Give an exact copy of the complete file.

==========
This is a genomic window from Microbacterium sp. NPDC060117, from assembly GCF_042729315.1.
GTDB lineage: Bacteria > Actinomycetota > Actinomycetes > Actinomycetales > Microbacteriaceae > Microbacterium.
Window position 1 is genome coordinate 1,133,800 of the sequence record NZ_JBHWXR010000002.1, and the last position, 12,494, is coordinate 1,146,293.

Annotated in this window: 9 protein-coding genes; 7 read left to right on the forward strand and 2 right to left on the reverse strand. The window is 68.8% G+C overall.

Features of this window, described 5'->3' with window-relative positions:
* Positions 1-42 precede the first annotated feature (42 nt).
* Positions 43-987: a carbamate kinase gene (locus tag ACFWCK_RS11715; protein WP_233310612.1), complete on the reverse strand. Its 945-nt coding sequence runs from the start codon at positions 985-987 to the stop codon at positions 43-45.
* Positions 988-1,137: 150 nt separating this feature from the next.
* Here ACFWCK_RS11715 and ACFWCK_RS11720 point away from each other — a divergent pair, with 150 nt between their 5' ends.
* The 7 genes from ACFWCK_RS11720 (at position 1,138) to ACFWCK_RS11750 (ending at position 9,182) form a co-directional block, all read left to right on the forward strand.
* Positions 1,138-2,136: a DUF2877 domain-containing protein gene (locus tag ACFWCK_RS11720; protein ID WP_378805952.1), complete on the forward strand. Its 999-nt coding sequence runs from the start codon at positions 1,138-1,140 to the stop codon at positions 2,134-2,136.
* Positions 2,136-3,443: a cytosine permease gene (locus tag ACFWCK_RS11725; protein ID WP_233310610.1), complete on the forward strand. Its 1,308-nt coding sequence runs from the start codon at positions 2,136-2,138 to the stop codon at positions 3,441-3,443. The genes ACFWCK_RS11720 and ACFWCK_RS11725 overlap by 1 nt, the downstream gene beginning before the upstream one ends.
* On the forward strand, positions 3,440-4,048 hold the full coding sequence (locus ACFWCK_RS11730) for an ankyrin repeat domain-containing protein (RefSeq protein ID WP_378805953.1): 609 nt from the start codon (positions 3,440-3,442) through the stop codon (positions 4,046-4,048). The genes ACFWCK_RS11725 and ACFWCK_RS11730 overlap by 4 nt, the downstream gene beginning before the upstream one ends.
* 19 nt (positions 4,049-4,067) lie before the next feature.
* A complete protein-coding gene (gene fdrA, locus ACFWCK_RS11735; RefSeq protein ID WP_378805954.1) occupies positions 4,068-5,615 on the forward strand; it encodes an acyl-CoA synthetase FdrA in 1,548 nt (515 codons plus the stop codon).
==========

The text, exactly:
This is a genomic window from Microbacterium sp. NPDC060117, from assembly GCF_042729315.1.
GTDB lineage: Bacteria > Actinomycetota > Actinomycetes > Actinomycetales > Microbacteriaceae > Microbacterium.
Window position 1 is genome coordinate 1,133,800 of the sequence record NZ_JBHWXR010000002.1, and the last position, 12,494, is coordinate 1,146,293.

Annotated in this window: 9 protein-coding genes; 7 read left to right on the forward strand and 2 right to left on the reverse strand. The window is 68.8% G+C overall.

Features of this window, described 5'->3' with window-relative positions:
* Positions 1-42 precede the first annotated feature (42 nt).
* Positions 43-987: a carbamate kinase gene (locus tag ACFWCK_RS11715; protein WP_233310612.1), complete on the reverse strand. Its 945-nt coding sequence runs from the start codon at positions 985-987 to the stop codon at positions 43-45.
* Positions 988-1,137: 150 nt separating this feature from the next.
* Here ACFWCK_RS11715 and ACFWCK_RS11720 point away from each other — a divergent pair, with 150 nt between their 5' ends.
* The 7 genes from ACFWCK_RS11720 (at position 1,138) to ACFWCK_RS11750 (ending at position 9,182) form a co-directional block, all read left to right on the forward strand.
* Positions 1,138-2,136: a DUF2877 domain-containing protein gene (locus tag ACFWCK_RS11720; protein ID WP_378805952.1), complete on the forward strand. Its 999-nt coding sequence runs from the start codon at positions 1,138-1,140 to the stop codon at positions 2,134-2,136.
* Positions 2,136-3,443: a cytosine permease gene (locus tag ACFWCK_RS11725; protein ID WP_233310610.1), complete on the forward strand. Its 1,308-nt coding sequence runs from the start codon at positions 2,136-2,138 to the stop codon at positions 3,441-3,443. The genes ACFWCK_RS11720 and ACFWCK_RS11725 overlap by 1 nt, the downstream gene beginning before the upstream one ends.
* On the forward strand, positions 3,440-4,048 hold the full coding sequence (locus ACFWCK_RS11730) for an ankyrin repeat domain-containing protein (RefSeq protein ID WP_378805953.1): 609 nt from the start codon (positions 3,440-3,442) through the stop codon (positions 4,046-4,048). The genes ACFWCK_RS11725 and ACFWCK_RS11730 overlap by 4 nt, the downstream gene beginning before the upstream one ends.
* 19 nt (positions 4,049-4,067) lie before the next feature.
* A complete protein-coding gene (gene fdrA, locus ACFWCK_RS11735; RefSeq protein ID WP_378805954.1) occupies positions 4,068-5,615 on the forward strand; it encodes an acyl-CoA synthetase FdrA in 1,548 nt (515 codons plus the stop codon).